Matthew Von Pinnon
Von Pinnon is editor of The Forum.
- Member for
- 2 years 3 months
Eleven years ago next month, while working as a Forum reporter, I wrote a story that divided the community like no other story I'd reported before. A Fargo family of four, headed by two lesbians, sought and were denied a family membership at the YMCA of Cass and Clay Counties. Three days after the story was reported, dozens of activists seeking to change that policy picketed the downtown Y. Public forums were held for members and citizens to share their opinions. Letters to the editor on both sides of the debate filled the pages of this newspaper.
Meet the eight new members of The Forum's Readers Board, a group of area people who advise and provide feedback to us. These eight join four returning members whose terms expire in June. Members stay on for a year, but terms are staggered by a half-year.
Today, The Forum debuts its new Sunday Variety section. It's something our readers have said they've wanted for a while. Many told us they missed our comprehensive weekly calendar of events, a feature we mistakenly got rid of about a year and a half ago. We brought back that feature in the Sunday Variety section, and we improved on it. Now, the Sunday to Sunday calendar is organized by day of the week, which should help busy people sort out options to experience when they are free. Sunday Variety's cover story each week will focus on home and living. Aside from work, most of us spend mos
I hid The Forum from my first-grader on Saturday. Coming from the editor, that may seem strange.
Measure 3, the North Dakota "right to farm" constitutional amendment measure, had 66 percent of the vote as of press deadline Tuesday, with 71 percent of precincts reporting. The measure was spearheaded over an entire year by the North Dakota Farm Bureau. If passed, nothing statutorily would change. "It would have to be a legal challenge" over some agricultural practice, said Jeff Missling, Farm Bureau executive vice president.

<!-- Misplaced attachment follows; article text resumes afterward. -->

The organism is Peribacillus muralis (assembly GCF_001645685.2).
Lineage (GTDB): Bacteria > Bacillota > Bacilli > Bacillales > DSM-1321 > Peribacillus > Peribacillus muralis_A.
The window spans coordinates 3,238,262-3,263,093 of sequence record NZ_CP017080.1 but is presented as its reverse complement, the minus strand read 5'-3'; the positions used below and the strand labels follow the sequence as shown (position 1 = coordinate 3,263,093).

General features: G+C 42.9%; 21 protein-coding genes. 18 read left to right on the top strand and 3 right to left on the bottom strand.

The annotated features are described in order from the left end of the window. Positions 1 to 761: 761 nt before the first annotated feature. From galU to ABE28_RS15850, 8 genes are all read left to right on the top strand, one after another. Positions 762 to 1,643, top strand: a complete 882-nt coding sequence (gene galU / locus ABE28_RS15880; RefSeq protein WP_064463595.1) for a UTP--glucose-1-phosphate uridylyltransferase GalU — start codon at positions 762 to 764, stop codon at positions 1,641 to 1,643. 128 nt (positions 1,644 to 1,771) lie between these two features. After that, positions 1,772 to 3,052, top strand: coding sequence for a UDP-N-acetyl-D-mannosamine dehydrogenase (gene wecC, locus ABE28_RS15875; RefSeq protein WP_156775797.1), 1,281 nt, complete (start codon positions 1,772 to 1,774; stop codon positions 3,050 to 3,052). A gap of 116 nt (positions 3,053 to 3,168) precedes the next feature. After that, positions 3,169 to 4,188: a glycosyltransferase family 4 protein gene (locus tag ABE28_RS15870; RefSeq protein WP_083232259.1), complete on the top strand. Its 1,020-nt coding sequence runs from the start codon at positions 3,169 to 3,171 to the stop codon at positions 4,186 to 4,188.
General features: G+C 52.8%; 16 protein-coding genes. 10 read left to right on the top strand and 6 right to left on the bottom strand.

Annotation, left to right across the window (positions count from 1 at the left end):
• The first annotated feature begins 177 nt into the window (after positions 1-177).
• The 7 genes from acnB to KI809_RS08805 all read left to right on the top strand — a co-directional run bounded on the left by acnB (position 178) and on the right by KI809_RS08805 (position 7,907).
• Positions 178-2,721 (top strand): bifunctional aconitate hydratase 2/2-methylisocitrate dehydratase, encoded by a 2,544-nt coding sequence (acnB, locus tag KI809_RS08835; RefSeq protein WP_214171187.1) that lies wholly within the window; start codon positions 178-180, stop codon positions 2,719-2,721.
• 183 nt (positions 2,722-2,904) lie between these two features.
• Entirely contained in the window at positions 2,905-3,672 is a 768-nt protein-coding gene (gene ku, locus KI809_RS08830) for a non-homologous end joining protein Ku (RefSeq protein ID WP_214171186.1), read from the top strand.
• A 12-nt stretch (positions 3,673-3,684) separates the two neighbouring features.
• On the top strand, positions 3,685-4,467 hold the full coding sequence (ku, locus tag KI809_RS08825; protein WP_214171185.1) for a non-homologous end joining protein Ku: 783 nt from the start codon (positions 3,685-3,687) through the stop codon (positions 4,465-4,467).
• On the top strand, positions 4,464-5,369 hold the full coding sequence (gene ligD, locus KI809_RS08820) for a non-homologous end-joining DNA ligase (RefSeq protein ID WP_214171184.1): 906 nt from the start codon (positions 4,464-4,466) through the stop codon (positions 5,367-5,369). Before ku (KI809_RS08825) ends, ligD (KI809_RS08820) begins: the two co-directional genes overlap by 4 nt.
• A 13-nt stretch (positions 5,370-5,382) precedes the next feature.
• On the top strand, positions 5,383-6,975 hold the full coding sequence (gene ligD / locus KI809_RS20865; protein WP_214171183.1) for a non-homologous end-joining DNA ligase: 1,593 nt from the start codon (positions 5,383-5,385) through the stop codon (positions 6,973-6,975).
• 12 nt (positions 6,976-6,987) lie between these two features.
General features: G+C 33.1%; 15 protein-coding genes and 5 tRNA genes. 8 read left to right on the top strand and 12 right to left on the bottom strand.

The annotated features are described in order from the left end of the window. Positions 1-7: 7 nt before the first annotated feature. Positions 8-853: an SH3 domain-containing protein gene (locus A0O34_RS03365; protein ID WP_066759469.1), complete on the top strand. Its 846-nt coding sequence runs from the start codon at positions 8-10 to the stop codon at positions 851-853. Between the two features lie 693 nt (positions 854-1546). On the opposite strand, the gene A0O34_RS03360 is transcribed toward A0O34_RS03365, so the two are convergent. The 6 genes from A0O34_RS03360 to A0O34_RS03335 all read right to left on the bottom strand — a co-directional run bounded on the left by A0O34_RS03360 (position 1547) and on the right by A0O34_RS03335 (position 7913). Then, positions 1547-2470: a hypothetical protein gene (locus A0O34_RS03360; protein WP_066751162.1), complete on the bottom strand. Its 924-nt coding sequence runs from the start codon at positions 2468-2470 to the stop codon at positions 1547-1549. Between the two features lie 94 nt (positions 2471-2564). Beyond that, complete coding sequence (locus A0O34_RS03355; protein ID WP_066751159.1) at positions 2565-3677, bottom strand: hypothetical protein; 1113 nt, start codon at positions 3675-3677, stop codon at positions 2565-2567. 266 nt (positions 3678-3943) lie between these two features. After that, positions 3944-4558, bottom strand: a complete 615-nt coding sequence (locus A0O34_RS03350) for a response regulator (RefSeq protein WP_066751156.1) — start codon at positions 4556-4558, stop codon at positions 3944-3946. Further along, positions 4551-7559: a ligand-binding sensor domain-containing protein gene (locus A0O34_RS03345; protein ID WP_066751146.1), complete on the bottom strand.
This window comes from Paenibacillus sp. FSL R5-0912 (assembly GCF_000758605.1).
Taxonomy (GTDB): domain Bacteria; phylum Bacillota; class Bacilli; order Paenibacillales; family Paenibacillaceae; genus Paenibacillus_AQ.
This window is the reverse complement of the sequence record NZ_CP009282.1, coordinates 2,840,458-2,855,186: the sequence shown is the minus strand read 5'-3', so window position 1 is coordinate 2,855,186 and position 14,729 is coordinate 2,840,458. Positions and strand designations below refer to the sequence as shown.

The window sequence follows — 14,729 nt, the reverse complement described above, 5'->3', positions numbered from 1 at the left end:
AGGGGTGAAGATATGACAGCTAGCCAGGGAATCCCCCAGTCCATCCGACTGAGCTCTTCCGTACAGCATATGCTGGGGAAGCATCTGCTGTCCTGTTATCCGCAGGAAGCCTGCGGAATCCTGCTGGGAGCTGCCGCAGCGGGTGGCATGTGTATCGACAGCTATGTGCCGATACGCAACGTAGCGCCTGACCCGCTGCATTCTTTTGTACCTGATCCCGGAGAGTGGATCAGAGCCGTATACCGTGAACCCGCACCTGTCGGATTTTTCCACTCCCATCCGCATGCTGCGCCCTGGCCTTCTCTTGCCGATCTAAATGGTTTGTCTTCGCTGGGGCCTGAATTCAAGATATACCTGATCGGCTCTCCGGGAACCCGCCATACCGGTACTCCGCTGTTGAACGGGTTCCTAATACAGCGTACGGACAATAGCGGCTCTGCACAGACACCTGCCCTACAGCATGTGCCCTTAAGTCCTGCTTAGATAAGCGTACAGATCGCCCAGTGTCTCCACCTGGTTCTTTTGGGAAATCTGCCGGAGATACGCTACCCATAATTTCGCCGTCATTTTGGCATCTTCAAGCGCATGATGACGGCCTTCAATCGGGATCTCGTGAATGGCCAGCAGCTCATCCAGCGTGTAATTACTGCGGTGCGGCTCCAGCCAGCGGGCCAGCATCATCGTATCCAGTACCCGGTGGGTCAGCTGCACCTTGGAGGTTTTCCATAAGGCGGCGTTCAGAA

Thanks a lot, Tom Hanks.
Starting today, The Forum will accept for publication the announcements of gay marriages, engagements and anniversaries if the marriage takes place in a state or country where it's legally recognized. Right now, that means anyone engaged to be married or who was legally married in Connecticut, Iowa, Massachusetts, New Hampshire, New York, Vermont, the District of Columbia and several foreign countries could have their announcement published in The Forum.
Meet the five new members of The Forum's Readers Board. They join seven returning members whose terms expire in December. Members stay on for a year, but terms are staggered by a half-year. The paper's community sounding board chooses its own successors. We want to first thank departing members whose terms expired in June: Katie Hutton, Aaron Lamb, Sharon L. Miller, Krista Thom and Melissa Vosen Callens. New members are: Kirby Anderson, 56, of Fergus Falls, Minn., is a manager of customer service projects at Otter Tail Power Co.
I'm a dad, so I ended up at the Red River Valley Fair last week. The once-faltering fair seems to be on the upswing in recent years. This year, the weather was great, the admission price was reasonable (even if rides and food are still a tad pricey) and the midway seemed busy and lively the two evenings I was there. But as I chaperoned my kids around the grounds this year, it dawned on me that they are no longer exposed to the freak shows that were always part of the fair when I was a kid. No Bearded Lady. No World's Smallest Horse. No Two-headed Calf.
If you had only moments to leave your home - possibly for good - what would you grab? It's a question I think about from time to time, and yet usually the thought sort of fades away as I reason it's something I'll likely never encounter. But lately, with flash flooding in Duluth, a fatal apartment fire in Fergus Falls and a major home fire in Oakport Township, the question has lingered. Then I heard about a column from a Colorado Springs Gazette writer that really drove it home. The piece, titled "Hell in the rearview mirror," recounts the experience author and evacuee Bill Vogrin had as h